MATERIALS & METHOD

Figure 2: In the study, each user performed six injections on a silicone pad. (Safe’n’Sound® device
shown here post-injection, i.e. in the safety-activated state).

Three registered nurses and seven non-healthcare professionals were involved in the study. Each user performed six injections on a silicone pad (Figure 2) with each of the three passive safety devices. Safety devices were equipped with 1 mL PFS and stopper from the same batch, and filled with 0.5 mL of distilled water. To reach those conditions, marketed safety devices were disassembled from the syringes containing the marketed drug, and mounted with the new syringe and stopper mentioned previously. The specific plunger rod of each device was screwed back in the new stopper. As a result, the only difference between the three systems including the syringe, the stopper, the distilled water and the safety device was the safety device. As syringes, stopper and liquid used were the same, injection force was similar between the systems. Safe’n’Sound® device is referenced as Safe’n’Sound® System. The two other marketed devices A and B are respectively referenced as System A and System B.

The tests were performed according to Nemera internal protocol P084-02.1 The main steps were:

  1. Assembly of the empty syringe with the device
  2. Stopper screwing on the device specific plunger rod
  3. Plunger rod insertion (syringe temporarily uncapped)
  4. System weighting without syringe needle shield (mass1)
  5. Syringe filling with 0.5ml of distilled water by suction
  6. System weighting (mass2).

The non-injected volume was defined as the difference between the weight after injection and the weight of the empty system (mass2 – mass1).

Figure 3: Results showing the measured non-injected volume with three different needle-safety systems.

As shown in Figure 3, average and variability of the non-injected volume were very different between the systems. Safe’n’Sound® demonstrated better results than the two comparators, with significantly lower values for both parameters. The average non-injected volume of system A and B were respectively 3 and 1.5 times higher than the non-injected volume from Safe’n’Sound®. Moreover, three residual volume values out of the 60 for System A were larger than 50 μL, representing 10% of the filled volume.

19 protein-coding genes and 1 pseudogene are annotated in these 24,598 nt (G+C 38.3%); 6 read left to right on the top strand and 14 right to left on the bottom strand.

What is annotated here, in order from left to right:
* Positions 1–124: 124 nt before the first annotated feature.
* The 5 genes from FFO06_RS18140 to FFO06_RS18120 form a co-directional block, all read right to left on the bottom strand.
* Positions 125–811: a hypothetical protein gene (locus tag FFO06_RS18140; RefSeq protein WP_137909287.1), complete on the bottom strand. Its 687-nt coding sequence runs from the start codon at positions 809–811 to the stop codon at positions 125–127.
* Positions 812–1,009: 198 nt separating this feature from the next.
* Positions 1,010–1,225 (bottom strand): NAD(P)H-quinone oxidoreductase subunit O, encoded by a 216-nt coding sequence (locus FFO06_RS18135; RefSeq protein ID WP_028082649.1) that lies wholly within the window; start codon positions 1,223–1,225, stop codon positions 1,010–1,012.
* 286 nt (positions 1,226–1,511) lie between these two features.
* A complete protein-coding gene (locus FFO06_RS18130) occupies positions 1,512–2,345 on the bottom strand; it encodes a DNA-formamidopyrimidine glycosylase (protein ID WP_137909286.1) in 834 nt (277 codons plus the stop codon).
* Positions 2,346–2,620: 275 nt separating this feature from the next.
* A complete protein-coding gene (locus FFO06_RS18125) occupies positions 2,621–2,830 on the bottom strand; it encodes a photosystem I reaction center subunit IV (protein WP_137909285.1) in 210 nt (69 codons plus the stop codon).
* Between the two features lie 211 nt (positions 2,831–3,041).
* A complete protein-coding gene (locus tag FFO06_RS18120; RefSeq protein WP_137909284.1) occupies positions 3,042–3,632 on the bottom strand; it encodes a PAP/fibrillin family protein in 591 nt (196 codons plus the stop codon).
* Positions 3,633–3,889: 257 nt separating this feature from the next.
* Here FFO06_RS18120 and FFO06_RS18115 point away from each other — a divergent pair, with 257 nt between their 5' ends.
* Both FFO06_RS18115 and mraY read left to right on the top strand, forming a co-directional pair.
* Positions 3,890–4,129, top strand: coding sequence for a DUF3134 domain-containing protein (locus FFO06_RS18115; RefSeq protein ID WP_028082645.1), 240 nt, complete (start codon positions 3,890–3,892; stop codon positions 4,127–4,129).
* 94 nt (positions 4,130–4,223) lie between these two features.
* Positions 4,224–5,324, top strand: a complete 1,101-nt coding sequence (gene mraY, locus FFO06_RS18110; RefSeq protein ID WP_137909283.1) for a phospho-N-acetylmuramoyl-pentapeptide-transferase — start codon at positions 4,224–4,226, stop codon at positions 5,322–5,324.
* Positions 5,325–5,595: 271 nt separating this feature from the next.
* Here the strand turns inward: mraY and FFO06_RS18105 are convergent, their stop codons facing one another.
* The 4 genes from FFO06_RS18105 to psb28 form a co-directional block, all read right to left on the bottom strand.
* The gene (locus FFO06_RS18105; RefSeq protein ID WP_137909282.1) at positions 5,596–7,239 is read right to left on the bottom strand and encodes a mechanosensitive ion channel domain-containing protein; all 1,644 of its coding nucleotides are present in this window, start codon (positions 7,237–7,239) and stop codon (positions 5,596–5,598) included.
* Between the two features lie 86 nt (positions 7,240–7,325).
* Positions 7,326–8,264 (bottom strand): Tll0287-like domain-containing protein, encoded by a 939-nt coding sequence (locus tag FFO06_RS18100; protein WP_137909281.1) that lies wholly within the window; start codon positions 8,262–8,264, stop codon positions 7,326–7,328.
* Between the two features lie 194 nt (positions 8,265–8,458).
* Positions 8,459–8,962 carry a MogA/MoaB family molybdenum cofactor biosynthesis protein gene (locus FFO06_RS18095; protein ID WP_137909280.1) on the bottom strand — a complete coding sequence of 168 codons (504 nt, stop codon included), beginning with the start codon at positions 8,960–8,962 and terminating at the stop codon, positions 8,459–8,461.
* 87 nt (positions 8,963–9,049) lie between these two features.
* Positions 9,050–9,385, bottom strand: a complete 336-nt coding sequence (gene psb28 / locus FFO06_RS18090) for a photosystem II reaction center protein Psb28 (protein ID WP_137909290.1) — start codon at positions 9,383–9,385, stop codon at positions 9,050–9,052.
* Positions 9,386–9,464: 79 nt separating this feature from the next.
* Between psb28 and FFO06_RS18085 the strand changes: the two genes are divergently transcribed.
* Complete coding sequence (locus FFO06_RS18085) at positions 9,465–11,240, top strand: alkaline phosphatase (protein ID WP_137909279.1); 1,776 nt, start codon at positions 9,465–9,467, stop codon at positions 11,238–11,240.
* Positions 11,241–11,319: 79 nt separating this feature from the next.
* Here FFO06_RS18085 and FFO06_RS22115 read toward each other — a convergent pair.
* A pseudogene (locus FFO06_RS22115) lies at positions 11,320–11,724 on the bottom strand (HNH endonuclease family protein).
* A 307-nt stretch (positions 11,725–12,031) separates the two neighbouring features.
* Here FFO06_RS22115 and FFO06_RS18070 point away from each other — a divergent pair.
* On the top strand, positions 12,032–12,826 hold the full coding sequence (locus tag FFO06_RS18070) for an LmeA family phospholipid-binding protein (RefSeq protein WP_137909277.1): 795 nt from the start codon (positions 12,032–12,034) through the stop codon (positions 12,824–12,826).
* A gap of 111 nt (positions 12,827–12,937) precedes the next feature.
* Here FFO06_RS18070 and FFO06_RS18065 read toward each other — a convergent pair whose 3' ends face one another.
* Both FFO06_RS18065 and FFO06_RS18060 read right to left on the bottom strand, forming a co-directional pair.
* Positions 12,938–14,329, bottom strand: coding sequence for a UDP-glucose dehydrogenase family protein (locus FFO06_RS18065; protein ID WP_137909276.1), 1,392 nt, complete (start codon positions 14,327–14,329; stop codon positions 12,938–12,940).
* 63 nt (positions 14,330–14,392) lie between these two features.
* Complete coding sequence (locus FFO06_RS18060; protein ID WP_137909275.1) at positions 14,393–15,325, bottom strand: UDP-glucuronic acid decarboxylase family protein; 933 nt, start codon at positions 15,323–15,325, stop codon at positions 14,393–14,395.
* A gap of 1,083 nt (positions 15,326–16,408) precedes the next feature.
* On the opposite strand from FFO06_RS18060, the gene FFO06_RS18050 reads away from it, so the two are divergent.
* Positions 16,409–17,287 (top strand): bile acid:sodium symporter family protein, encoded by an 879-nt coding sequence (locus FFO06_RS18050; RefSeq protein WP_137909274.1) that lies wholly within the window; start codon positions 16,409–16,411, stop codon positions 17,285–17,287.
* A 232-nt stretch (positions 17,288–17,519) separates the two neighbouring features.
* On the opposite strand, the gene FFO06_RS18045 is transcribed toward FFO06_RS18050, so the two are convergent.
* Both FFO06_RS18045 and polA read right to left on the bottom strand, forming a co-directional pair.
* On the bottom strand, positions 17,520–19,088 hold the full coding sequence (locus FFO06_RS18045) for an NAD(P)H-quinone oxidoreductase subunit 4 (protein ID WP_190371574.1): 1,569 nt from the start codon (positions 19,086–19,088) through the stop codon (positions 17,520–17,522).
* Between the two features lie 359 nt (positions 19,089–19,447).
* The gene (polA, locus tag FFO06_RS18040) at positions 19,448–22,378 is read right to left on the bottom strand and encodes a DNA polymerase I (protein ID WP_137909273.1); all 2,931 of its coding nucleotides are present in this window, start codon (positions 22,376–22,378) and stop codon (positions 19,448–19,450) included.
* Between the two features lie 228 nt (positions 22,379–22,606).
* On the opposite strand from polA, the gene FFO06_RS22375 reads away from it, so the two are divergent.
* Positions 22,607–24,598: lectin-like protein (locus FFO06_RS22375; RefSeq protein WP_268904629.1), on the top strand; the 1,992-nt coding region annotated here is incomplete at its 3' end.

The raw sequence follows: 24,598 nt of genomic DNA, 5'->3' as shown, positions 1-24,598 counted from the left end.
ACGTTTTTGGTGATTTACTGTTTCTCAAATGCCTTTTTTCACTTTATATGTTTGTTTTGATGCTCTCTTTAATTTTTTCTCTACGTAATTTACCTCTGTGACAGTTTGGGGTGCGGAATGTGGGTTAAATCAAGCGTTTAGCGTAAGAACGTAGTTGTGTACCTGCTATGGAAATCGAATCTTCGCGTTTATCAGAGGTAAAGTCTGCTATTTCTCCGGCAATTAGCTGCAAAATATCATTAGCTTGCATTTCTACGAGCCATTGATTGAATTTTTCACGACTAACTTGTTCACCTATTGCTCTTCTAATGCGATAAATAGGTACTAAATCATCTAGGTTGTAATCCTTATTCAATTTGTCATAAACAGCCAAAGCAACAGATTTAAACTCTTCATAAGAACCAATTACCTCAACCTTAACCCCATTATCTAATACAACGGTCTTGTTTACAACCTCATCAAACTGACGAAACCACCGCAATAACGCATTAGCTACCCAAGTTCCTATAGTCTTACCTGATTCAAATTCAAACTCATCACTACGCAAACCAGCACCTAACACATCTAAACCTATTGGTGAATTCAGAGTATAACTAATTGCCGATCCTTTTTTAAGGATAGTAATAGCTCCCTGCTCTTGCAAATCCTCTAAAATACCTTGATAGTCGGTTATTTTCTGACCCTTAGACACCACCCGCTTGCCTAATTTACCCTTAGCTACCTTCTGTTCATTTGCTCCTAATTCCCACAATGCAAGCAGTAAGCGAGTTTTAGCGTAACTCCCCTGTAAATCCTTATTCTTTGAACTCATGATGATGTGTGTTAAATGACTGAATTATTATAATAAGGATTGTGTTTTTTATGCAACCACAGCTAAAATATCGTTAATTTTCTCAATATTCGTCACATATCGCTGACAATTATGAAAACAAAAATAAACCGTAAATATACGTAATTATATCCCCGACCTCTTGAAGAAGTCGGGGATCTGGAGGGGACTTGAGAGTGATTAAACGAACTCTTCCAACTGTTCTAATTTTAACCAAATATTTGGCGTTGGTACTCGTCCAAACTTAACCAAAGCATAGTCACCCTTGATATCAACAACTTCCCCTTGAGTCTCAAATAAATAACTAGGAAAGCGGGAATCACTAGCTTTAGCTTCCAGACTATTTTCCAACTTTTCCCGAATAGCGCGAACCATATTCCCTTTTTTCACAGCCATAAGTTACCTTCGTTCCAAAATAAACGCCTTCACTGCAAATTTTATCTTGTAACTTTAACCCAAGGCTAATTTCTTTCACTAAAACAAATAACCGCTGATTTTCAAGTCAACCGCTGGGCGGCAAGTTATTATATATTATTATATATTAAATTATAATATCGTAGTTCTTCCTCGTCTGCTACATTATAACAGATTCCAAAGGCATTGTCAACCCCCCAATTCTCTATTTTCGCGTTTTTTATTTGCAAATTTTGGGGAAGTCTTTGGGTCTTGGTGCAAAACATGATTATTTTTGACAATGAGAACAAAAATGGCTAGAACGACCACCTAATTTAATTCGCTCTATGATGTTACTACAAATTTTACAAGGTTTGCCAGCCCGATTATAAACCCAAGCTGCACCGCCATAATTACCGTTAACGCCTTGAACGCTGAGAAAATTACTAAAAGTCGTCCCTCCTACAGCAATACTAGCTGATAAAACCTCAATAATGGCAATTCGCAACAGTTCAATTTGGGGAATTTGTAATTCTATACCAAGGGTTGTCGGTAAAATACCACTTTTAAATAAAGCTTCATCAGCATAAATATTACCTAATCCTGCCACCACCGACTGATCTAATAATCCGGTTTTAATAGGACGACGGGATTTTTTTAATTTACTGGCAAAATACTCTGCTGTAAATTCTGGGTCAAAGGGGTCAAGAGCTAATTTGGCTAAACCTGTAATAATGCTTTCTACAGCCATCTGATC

DISCUSSION

Figure 4: The Safe’n’Sound® mechanism helps syringe emptying, thanks to the two opposites forces applied by the user and the spring during injection.

The study highlights how safety device design impacts non-injected volume. Improved performances of Safe’n’Sound® system can be explained for the following reasons:

  1. Just before the end of injection, an extra force is applied by the user which activates the safety feature. As Safe’n’Sound® is a passive safety device, this extra force is not felt by the user who continues to push on the plunger rod to complete the injection. A spring is then released pulling the syringe back, while the user thumb is still pushing on the plunger rod. These two opposites forces applied by the user and the spring during the injection process help emptying the syringe (Figure 4). This patented mechanism compensates the advanced release of the safety feature which happens on the three marketed passive safety device. It is critical not to have an additional force too high (the user must not feel it) as it could give him the false perception that the injection is completed. If so, the user could stop pushing on the plunger, resulting in higher non-injected volume and device non-activation. The adjustment of this additional force being critical for safety devices, it has been validated through simulated user studies for Safe’n’Sound®. 2